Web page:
The 151 couples who completed the online questionnaire in the Dutch study ranged from 18 to 49 years old, with an average age of 22 for women and 24 for men. All were heterosexual, and in a committed relationship for at least 6 months. Van den Brink and her coauthors measured body image using 13-item scales developed for both men and women with such items as “I respect my body.” The body image scale for women focused on the idealized media images of women as thin, and for men on images of men as being muscular. A 28-item scale measured sexual satisfaction, also specifically directed at women vs. men. Women were asked “Do you find your sexual relationship with your partner satisfactory?” and men were asked “Do you enjoy having sexual intercourse with your partners?” A 6-item questionnaire assessed overall relationship satisfaction. The partners were also asked to report on the length of their relationship with their current partner.

The statistical method the authors used took advantage of the dyadic nature of the data based on the approach known as the “actor-partner interdependence model” or “APIM.” Using this model, the Dutch researchers were able to assess the impact of joint and separate body image and sexual satisfaction on the outcome measures of perceived relationship satisfaction for each partner.

Contrary to their prediction, the linkages from body image to sexual satisfaction to relationship satisfaction occurred primarily within the individual members of the couple while the dyadic effects were negligible. In addition, there were no gender differences, indicating that the negative effects of body image apply equally to men and women. This was notable, given that the majority of body image studies have been conducted on women, based on the assumption that men are less impacted by media portrayals of the ideal male physique. As the authors concluded, “A positive body image is equally important in shaping positive sexual and relational experiences for men and women." Moreover, the link between sexual and relational satisfaction was just as strong for women as for men, again running counter to the stereotype that women value emotional intimacy and men value physical intimacy.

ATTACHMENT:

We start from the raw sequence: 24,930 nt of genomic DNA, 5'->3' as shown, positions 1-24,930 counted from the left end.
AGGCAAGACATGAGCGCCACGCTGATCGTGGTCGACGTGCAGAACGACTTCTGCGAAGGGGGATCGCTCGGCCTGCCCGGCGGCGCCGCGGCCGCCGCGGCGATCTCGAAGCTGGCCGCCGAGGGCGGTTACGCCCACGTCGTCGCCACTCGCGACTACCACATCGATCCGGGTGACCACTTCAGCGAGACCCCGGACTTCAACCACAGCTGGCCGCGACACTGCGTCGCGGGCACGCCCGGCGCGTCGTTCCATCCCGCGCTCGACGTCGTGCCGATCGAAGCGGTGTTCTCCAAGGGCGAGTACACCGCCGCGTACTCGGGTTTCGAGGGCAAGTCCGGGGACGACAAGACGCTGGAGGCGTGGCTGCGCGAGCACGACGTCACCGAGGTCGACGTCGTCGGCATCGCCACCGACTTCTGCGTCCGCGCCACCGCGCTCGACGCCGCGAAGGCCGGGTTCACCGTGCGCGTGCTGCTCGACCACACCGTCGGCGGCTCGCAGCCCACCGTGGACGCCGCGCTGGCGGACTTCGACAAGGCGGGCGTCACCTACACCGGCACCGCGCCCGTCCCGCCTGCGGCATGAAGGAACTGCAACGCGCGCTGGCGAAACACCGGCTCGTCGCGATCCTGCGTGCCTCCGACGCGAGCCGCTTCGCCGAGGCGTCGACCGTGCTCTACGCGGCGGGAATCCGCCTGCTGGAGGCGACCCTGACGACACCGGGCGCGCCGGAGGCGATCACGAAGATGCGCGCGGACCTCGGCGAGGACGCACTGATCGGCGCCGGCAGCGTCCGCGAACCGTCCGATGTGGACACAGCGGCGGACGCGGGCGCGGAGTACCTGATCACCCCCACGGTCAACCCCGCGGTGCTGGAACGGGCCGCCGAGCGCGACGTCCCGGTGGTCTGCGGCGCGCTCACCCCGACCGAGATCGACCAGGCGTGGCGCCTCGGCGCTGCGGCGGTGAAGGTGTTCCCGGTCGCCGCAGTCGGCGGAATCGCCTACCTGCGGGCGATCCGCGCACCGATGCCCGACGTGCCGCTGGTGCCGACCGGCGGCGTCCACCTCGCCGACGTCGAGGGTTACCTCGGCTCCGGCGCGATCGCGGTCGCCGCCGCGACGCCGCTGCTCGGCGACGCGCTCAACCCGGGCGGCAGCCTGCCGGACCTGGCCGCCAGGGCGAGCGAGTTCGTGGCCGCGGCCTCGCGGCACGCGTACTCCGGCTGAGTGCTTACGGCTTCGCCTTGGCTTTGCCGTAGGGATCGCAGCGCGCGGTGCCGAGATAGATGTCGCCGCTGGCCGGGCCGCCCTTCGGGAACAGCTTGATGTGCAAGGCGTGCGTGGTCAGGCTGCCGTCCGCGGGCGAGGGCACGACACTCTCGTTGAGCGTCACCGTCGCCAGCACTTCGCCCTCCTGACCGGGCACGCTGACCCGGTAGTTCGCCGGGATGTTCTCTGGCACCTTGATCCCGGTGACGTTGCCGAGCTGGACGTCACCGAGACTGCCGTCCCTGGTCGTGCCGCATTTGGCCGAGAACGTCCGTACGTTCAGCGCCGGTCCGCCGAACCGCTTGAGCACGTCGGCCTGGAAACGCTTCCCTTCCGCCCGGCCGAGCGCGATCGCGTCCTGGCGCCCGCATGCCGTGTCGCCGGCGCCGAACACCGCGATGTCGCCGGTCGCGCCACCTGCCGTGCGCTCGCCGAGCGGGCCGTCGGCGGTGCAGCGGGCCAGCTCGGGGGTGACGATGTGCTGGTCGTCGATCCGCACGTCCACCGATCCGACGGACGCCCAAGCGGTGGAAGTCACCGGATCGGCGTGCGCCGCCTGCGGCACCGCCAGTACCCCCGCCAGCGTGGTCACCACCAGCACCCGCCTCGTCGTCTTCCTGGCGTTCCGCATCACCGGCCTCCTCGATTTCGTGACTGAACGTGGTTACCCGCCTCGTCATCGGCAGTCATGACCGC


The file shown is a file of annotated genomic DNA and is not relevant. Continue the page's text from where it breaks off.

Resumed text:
The authors did note that they may not have captured the nuances associated with negative body image because their scale measured body acceptance on a single positive dimension. Had they tapped into negative body image, it is possible that dyadic effects may have been observed. Feelings of depression and stress associated with a negative body image could have affected the way the partners view the relationship even if lack of a positive body image did not. Further, the study’s measures didn’t tap whether partners express their body image concerns to each other. It would seem that knowing your partner’s body image is less than optimal could help you be more supportive of your partner’s engaging in what he or she perceives as the emotional risk of being seen by you during sex.

To sum up, the Dutch findings point to an important but overlooked component of relationship satisfaction. Being able to visualize your body in a positive manner may contribute in ways you hadn’t realized to the long-term fulfillment that comes from a sexually and emotionally satisfying relationship.


van den Brink, F., Vollmrann, M., Smeets, M. M., Hessen, D. J., & Woertman, L. (2018). Relationships between body image, sexual satisfaction, and relationship quality in romantic couples. Journal of Family Psychology, 32(4), 466-474.